It’s soup season, and so it’s time to get steamy. While premade, canned or boxed soups can save your lunch in a pinch, they are high in sodium, often providing about 1/3 of your daily value for sodium per serving, says Ashley Larsen, RDN, owner of Ashley Larsen Nutrition.
When you make soup at home (and it’s easier than you think), you get to control how much sodium is in it, plus customize it to your tastes.
Soup can be a complete meal for lunch or dinner. And, it’s a great addition to your regular rotation if you’re aiming to lose weight. After all, research shows soup eaters tend to have healthier diets, consume fewer calories, weigh less and have smaller waistlines compared to those who skip the bowl. The one sticking point was sodium, since soup eaters consume more. But with the tips below, you can build a better bowl of soup at home that maximizes good-for-you ingredients and minimizes the stuff you don’t need
Broth is best. It’s hydrating and keeps calories lower than its cream-based counterparts, says Larsen. Choose a low-sodium version of vegetable, chicken or beef broth (you can add additional salt at the end if needed). She also likes bone broth. “It’s naturally lower in sodium and high in protein, providing around 9 grams of protein per cup,” she says.
Vegetable soup is great, but if you’re looking for a filling meal, add a source of protein. You’ve got lots of options here, says Larsen: chicken, ground turkey, cubed tofu, beans (kidney, black, garbanzo, navy, cannellini) or lentils. Soup isn’t going to get hot enough to cook your proteins, so make sure you precook whatever protein you’re using, she advises. For instance, use canned beans or vacuum-sealed cooked lentils (look in the refrigerated/produce section at the grocery store), sauteed ground turkey or roasted chicken. If you’re pinched for time, go for a vegetarian protein source, like those canned beans or cubed tofu, which you can simply toss in.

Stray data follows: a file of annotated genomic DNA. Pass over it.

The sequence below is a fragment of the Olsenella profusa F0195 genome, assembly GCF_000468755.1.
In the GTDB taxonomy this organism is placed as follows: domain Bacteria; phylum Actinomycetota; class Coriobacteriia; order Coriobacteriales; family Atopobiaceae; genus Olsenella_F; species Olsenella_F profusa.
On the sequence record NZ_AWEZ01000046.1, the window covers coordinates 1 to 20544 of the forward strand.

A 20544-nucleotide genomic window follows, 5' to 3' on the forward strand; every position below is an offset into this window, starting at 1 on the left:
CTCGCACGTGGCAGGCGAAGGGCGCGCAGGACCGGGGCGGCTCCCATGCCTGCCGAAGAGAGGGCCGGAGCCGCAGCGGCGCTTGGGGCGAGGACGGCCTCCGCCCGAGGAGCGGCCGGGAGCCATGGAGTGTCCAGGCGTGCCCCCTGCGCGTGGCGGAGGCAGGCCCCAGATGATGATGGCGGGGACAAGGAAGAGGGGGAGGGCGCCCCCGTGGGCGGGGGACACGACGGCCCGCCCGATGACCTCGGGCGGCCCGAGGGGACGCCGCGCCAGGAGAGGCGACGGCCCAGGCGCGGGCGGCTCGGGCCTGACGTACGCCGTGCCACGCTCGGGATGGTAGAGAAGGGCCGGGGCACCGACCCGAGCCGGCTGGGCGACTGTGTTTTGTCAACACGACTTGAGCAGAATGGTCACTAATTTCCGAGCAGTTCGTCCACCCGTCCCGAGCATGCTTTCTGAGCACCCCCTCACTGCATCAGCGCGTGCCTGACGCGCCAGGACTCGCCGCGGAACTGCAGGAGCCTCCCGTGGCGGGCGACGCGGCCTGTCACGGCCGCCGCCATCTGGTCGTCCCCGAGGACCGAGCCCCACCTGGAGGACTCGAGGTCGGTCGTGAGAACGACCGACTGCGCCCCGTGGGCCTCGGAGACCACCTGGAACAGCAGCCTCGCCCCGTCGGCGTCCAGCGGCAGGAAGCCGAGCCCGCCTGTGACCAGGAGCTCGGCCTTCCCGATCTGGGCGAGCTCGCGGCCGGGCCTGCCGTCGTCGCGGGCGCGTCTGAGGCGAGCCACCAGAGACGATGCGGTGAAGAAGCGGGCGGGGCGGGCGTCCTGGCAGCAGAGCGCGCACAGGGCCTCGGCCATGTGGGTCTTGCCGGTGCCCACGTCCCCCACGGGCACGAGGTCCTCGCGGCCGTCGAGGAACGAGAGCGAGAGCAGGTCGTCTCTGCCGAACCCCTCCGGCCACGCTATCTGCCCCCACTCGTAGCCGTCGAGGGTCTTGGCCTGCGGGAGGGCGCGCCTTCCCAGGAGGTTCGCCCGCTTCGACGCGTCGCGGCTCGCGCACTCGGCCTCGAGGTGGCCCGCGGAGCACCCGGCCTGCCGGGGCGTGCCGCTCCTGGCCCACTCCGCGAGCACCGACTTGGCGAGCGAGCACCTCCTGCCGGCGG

One of the best things about soup is you can really pack in the veggies, which are brimming with filling fiber. If you’re going for “hard” veggies, like carrots, onions, broccoli and cauliflower, you want to first saute these to soften them and develop those delicious brown bits, says Larsen. At that point, you can pour in the broth and add other veggies, like zucchini, tomatoes, spinach and kale, she says.
You can dip whole-grain bread into your soup, or add whole grains like wild rice, quinoa, freekeh, amaranth, whole-grain pasta or farro. These can be simmered in the broth until plump and tender, or you can stir leftover grains and pasta into the soup and heat until warmed through. “A soup made with whole, plant-based ingredients, such as beans, grains and vegetables, is also a great source of micronutrients, such as iron, magnesium, potassium, vitamin C and antioxidants,” says Larsen.
Adding dried herbs, spices and citrus elevates the flavor, which ultimately allows you to use less salt, Larsen says. A few ideas she recommends include dry mustard, garlic powder, oregano, thyme or a squeeze of lemon juice.
PUT IT ALL TOGETHER
When you’re ready, here’s how to make the soup of your dreams a reality, advises Larsen:
- Add a small amount of olive oil to the bottom of a hot pot and toss in fresh garlic or ginger (depending on the flavors you’re looking for).
- Once fragrant, add any protein that needs to cook. Remove from pan once cooked.
- Add hearty vegetables (the carrots or onions) and cook for 5–8 minutes until soft.
- Add in the broth plus extras, such as grains, soft or leafy vegetables and seasonings. Return the protein to the pot.
- Bring to a boil. Reduce heat and simmer for 20 minutes.
- Squeeze in lemon. Taste and adjust seasonings, if needed. (For example, add more salt and pepper.)
EXTRA TIP: AT-HOME SOUP HACK
Leftovers make great soups, says Larsen. Toss in that chicken you have in your fridge, the almost-wilted spinach, or the brown rice that didn’t get eaten with the stir fry earlier this week. Stir, heat, season — and sip off your spoon.
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